This poignant little mourning painting from the collection of the Longmeadow Historical Society reminds us of the frailty of children's lives in earlier centuries. Folk art commemorations like this one were common ways for family members to memorialize someone dearly loved. They were tangible keepsakes for the bereaved. It’s easy to imagine that the process of creating the piece of art was a way to come to terms with the grief; each careful stroke of the paintbrush allowed the artist to reflect on the life and love they shared with the deceased. If received as a gift, pieces like this could help the bereaved feel the compassion and support of those around them in remembrance of their loved one.
In the case of this mourning scene, an inscription reading “A.C. Died July 13th 1782 Aged 2 years” gives enough clues to be able to identify the memorialized child. Adolphus Colton (b. 1780) was the young son of Deacon William and Hannah Colton of Longmeadow. They were also the parents of William (b.1778), Hannah (b.1782), Rhodolphus (b.1784), Sophrone (b. 1786), and Jeduthan (b. 1791).
Though we don’t know anything about the cause of little Aldolphus’ death that July of 1782, whether illness or accident, we do know that his mother surely must have had little time to devote to mourning with a four year old son and a five month old baby at home at the time of his passing. Of her six children, it seems that Adolphus is the only one who did not survive childhood.
The watercolor painting is on paper but at some point was pasted onto a wood background. From a distance it appears that only the oval portion is painted, but in fact the entire brown surround is watercolor as well. It measures approximately 7” x 9” within the frame and features the image of a woman wearing a short sleeved, black dress. Her head appears draped with a black veil. She stands beneath a willow tree, leaning against a memorial tomb with a large Grecian-style urn. To the left at the foreground is a large thorny rose bush, with one rose in full bloom and several others in bud, not yet open to the world.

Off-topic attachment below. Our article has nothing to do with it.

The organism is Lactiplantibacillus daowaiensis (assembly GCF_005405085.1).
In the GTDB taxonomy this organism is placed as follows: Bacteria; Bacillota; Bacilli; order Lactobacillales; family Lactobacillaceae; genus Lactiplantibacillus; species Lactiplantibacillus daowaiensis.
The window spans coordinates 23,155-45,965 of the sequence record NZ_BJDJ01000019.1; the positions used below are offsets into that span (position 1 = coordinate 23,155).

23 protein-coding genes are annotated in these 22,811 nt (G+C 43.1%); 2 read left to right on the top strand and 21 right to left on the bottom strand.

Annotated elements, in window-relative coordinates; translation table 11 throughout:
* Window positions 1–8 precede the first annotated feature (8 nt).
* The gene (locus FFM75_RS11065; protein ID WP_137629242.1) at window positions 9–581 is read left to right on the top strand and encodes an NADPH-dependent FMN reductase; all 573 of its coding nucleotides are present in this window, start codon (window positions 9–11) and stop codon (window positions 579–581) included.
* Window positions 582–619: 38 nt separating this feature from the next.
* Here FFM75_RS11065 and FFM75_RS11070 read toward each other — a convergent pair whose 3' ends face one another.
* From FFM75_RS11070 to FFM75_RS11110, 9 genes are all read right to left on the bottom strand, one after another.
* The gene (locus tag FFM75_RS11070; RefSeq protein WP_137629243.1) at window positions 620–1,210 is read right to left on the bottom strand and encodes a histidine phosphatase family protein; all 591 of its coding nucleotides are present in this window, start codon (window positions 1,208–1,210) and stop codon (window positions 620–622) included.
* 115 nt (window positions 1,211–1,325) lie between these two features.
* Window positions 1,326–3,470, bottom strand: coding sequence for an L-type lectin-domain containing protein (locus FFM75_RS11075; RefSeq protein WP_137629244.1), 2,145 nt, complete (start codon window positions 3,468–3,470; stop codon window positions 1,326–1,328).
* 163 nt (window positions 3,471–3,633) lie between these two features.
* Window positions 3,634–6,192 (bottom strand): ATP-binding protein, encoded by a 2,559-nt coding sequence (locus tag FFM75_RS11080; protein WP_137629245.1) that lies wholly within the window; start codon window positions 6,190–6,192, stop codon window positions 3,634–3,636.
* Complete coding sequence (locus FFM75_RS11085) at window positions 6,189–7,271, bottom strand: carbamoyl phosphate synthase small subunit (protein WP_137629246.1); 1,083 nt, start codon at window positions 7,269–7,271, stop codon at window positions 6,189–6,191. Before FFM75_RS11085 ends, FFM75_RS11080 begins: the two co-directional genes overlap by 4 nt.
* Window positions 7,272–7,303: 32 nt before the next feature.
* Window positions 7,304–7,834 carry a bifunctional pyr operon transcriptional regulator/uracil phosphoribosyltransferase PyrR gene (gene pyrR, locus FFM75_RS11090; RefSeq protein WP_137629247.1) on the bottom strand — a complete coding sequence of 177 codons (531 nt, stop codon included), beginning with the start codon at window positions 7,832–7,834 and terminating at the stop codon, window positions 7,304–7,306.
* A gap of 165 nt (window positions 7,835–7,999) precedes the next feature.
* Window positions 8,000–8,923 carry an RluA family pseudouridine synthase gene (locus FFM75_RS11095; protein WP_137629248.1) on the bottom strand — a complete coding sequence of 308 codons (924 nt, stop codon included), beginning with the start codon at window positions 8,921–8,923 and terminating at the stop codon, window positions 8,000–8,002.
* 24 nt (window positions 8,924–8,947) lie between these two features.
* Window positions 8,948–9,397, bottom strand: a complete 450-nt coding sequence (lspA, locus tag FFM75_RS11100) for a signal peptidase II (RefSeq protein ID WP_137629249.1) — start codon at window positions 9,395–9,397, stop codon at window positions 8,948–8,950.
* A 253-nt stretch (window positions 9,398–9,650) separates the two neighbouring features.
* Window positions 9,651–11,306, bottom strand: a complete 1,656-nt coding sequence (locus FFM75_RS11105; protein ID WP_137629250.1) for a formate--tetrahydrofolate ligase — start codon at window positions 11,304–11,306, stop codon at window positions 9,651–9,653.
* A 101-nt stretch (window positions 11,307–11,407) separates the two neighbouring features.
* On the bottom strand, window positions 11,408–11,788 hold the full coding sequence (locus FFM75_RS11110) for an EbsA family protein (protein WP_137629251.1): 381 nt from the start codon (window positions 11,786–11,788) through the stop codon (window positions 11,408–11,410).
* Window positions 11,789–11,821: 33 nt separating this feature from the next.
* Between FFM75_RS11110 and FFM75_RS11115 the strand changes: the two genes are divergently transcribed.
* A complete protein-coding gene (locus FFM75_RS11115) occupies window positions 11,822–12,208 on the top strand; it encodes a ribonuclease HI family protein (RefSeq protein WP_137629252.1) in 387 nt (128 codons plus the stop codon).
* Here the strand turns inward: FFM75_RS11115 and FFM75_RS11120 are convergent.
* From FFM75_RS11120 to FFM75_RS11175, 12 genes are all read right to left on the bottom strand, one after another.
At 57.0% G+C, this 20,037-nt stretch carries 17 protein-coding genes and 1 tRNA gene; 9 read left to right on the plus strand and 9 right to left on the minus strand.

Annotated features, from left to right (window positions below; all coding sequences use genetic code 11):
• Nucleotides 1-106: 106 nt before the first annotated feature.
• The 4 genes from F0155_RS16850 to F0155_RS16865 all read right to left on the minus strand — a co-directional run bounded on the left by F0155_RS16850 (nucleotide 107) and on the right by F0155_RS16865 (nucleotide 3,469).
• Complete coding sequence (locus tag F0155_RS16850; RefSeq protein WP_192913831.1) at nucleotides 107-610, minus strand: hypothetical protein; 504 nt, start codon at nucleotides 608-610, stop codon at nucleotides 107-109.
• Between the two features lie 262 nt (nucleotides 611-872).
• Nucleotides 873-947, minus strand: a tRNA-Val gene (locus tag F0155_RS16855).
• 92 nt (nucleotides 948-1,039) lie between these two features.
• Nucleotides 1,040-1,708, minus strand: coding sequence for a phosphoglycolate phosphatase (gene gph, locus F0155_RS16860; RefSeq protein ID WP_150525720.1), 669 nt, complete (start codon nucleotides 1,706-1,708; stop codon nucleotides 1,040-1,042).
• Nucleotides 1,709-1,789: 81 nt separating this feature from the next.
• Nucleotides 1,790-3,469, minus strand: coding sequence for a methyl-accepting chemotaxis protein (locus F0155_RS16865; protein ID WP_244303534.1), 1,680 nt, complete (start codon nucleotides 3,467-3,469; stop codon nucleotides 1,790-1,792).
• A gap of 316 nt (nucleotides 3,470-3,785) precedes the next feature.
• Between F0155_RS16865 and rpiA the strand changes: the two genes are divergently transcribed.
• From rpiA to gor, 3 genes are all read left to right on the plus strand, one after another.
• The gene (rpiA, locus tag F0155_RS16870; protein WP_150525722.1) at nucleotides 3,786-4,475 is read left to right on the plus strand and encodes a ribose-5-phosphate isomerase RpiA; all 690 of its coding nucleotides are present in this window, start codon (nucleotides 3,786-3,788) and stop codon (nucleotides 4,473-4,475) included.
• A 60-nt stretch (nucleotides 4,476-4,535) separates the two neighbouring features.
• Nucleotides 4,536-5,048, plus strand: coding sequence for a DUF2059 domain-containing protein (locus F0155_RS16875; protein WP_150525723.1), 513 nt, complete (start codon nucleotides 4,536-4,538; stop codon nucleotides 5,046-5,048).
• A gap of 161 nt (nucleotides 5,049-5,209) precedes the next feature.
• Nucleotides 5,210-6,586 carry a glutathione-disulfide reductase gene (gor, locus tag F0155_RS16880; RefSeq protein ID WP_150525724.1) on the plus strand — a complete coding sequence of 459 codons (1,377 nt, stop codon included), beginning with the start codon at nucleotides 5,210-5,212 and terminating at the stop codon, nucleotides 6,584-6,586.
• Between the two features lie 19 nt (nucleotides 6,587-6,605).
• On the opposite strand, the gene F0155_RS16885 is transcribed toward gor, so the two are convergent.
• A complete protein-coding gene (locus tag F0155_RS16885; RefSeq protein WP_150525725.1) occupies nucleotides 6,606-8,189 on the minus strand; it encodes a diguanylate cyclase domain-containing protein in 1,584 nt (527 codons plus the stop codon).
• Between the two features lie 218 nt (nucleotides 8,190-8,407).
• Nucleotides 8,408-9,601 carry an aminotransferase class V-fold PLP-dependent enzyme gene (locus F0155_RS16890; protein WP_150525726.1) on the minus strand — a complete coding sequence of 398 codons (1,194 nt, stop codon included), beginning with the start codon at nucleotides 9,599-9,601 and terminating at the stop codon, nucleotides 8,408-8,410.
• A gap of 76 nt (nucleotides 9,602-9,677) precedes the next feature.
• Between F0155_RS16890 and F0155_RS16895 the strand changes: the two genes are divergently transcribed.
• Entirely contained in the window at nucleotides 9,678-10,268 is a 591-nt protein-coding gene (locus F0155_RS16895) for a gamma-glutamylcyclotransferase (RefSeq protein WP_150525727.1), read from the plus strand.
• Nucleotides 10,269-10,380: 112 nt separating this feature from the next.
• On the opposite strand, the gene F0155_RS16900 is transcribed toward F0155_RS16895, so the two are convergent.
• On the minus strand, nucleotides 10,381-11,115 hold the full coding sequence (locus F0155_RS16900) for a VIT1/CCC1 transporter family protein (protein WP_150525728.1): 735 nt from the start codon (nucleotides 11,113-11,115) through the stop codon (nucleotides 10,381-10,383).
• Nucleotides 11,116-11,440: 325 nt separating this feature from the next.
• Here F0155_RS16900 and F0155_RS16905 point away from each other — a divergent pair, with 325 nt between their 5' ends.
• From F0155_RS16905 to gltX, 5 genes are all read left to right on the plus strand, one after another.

A thorny rose bush, symbolic perhaps of the beauty and pain of life
Though more grand on paper, in reality Adolphus Colton’s headstone in Longmeadow Cemetery is much more modest. A simple redstone grave marker is inscribed, “In Memory of Adolphus, Son of Mr. William and Mrs. Hannah Colton who died July 13th 1782 in His 3rd Year.” The stone’s epitaph, nearly entirely covered by the earth around it reads, “Tis God that lifts our comforts high/ Or sinks them in the grave.” It was a line from a hymn by Isaac Watts, popular at the time of the child’s death. Though these lines in particular may appear somber to us, the larger context of the hymn is one of faith and confidence in God’s choices. Many years later, in 1808 (Hannah) and 1825 (William), his parents were buried next to him in Longmeadow Cemetery where they remain to this day.
Contributed by Melissa Cybulski, LHS Board Member
Originally published October 28, 2021